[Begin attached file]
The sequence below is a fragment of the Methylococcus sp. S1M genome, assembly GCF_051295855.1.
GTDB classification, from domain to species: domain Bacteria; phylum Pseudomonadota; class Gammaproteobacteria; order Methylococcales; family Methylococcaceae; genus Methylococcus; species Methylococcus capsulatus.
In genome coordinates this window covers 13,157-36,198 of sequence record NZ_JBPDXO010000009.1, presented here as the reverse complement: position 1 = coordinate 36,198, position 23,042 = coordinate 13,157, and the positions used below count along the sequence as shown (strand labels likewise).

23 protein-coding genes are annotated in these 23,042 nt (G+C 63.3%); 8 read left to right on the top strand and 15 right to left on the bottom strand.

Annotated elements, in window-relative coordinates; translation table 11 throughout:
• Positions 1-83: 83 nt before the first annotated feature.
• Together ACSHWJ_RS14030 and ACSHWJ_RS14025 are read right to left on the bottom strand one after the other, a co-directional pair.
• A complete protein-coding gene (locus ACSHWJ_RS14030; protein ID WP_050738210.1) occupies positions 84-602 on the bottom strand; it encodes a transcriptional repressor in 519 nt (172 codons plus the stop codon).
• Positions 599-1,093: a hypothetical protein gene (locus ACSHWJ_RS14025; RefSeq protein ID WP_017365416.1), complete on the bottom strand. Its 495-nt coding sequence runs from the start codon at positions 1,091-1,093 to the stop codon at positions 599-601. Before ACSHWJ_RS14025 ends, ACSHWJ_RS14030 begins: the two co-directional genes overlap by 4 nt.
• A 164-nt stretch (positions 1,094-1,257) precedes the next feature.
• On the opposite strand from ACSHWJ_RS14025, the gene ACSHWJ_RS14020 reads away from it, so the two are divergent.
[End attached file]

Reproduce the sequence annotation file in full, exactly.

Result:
The sequence below is a fragment of the Methylococcus sp. S1M genome, assembly GCF_051295855.1.
GTDB classification, from domain to species: domain Bacteria; phylum Pseudomonadota; class Gammaproteobacteria; order Methylococcales; family Methylococcaceae; genus Methylococcus; species Methylococcus capsulatus.
In genome coordinates this window covers 13,157-36,198 of sequence record NZ_JBPDXO010000009.1, presented here as the reverse complement: position 1 = coordinate 36,198, position 23,042 = coordinate 13,157, and the positions used below count along the sequence as shown (strand labels likewise).

23 protein-coding genes are annotated in these 23,042 nt (G+C 63.3%); 8 read left to right on the top strand and 15 right to left on the bottom strand.

Annotated elements, in window-relative coordinates; translation table 11 throughout:
• Positions 1-83: 83 nt before the first annotated feature.
• Together ACSHWJ_RS14030 and ACSHWJ_RS14025 are read right to left on the bottom strand one after the other, a co-directional pair.
• A complete protein-coding gene (locus ACSHWJ_RS14030; protein ID WP_050738210.1) occupies positions 84-602 on the bottom strand; it encodes a transcriptional repressor in 519 nt (172 codons plus the stop codon).
• Positions 599-1,093: a hypothetical protein gene (locus ACSHWJ_RS14025; RefSeq protein ID WP_017365416.1), complete on the bottom strand. Its 495-nt coding sequence runs from the start codon at positions 1,091-1,093 to the stop codon at positions 599-601. Before ACSHWJ_RS14025 ends, ACSHWJ_RS14030 begins: the two co-directional genes overlap by 4 nt.
• A 164-nt stretch (positions 1,094-1,257) precedes the next feature.
• On the opposite strand from ACSHWJ_RS14025, the gene ACSHWJ_RS14020 reads away from it, so the two are divergent.